QUESTION: Just a follow-up to the previous question. So what is the role of the U.S. Government and you in assisting this Government to solve this problem? What kind of offer have you made in Naypyitaw?
AMBASSADOR CDEBACA: Well we didn't make an offer on this trip. I think what we see in this trip is an opportunity to engage with our counterparts in the spirit of the last few months, as we look at these new avenues for potential collaboration. What we do in countries around the world ranges from supporting shelters, supporting police training, supporting the training of judges and other members of the Governmental response, but also making those linkages between civil society and Government. We have some limited funds that we spend each year in countries around the world. But we also have technical assistance, and we work within the international bodies. So, for instance, with ASEAN, the United States participated in a training that was held in Singapore last year under the auspices of ASEAN in which our counterparts from the Burmese prosecutors' offices were able to come and receive best practices from a host of prosecutors from around the world. Those are some of the types of things that we could see going forward, but much of the trip was to assess the situation, to see what the possibilities are, and to begin a conversation with our counterparts here. So we don't have an announcement for you about a particular pledge, or an amount, or anything like that. But when we do have an announcement… if we do have an announcement… we'll certainly let you know.
QUESTION: When you went to Naypyitaw, did the authorities mention the role of the local media in combating trafficking… because in Burma we are still under heavy censorship.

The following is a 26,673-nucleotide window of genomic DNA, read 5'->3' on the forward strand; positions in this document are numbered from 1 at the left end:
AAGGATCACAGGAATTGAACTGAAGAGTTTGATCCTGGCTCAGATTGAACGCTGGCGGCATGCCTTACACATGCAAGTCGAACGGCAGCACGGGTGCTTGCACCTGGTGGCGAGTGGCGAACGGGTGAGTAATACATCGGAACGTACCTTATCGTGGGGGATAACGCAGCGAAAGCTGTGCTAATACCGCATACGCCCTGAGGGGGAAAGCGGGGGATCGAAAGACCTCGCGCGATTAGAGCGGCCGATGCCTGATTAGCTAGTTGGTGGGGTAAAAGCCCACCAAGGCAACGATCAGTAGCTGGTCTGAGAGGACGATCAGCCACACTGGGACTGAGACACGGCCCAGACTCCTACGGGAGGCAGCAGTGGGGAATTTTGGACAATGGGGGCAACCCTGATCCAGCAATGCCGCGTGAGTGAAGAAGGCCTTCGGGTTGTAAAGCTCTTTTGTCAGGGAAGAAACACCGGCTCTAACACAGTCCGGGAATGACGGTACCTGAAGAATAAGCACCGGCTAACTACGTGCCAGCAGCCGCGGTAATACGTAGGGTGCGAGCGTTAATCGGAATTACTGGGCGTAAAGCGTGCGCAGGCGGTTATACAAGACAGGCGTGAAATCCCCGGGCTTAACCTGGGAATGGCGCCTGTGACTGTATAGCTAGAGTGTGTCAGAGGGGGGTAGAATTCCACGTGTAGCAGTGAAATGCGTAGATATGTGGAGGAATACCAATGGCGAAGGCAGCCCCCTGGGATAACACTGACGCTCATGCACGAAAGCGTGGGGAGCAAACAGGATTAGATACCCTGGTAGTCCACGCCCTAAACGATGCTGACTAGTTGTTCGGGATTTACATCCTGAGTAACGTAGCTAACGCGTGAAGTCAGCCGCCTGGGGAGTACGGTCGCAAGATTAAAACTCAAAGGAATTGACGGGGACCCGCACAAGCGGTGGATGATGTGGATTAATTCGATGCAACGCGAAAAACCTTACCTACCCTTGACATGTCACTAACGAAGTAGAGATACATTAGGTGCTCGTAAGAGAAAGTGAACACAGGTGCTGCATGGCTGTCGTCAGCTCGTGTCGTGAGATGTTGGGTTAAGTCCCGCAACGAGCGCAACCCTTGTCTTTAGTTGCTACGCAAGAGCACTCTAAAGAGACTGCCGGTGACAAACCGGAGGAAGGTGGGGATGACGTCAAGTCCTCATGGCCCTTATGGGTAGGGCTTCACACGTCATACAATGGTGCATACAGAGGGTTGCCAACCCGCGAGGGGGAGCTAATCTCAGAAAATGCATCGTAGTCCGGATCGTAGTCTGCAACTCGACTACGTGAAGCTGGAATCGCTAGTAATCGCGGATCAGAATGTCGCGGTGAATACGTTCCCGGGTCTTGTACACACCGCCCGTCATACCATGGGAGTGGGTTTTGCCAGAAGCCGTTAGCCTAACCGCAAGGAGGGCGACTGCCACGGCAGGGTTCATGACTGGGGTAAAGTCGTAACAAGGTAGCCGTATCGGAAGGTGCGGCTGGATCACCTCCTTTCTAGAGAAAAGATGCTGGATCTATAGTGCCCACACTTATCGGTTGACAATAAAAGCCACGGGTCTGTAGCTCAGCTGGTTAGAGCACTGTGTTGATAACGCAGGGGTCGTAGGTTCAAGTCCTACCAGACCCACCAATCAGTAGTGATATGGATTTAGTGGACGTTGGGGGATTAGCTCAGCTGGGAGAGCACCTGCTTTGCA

AMBASSADOR CDEBACA: This is not something that we saw in these particular discussions, but I think it's something we will take under advisement for future discussions because one of the things that we've seen is that the role of the media in uncovering these situations and calling it to people's attention is critical. We talked earlier today to a number of the non-governmental and international organizations that are working on this, and they certainly raised this as being very helpful to their work in the last six months or so, as more news stories have come out about the human trafficking. And so we would certainly encourage all of you to continue to report on this issue and to intensify your reporting. It's not just for the print media either. Any of you who've seen the work being done on CNN International and otherwise, there are some very interesting ways to do reporting on this issue of modern slavery in series type of work. So not just reporting on one particular case, but reporting on the phenomenon of the women going to China, reporting on what's happening to the men who are on those Thai fishing boats, or even if there are people going on the Western borders into Bangladesh or India and being abused. Probably the most important is calling attention to the problems right here at home. But it is something that we'll want to continue to take on board and in fact it's something that, at the Embassy, press freedom is something we care about very deeply and if you have instances that you'd like to call to our attention, it's something that our Embassy staff would love to hear from you if there are impediments to your reporting on this issue. It's something that we not only can raise with Government, but something we would be very interested in raising if there are situations where you feel your coverage of this is being impeded.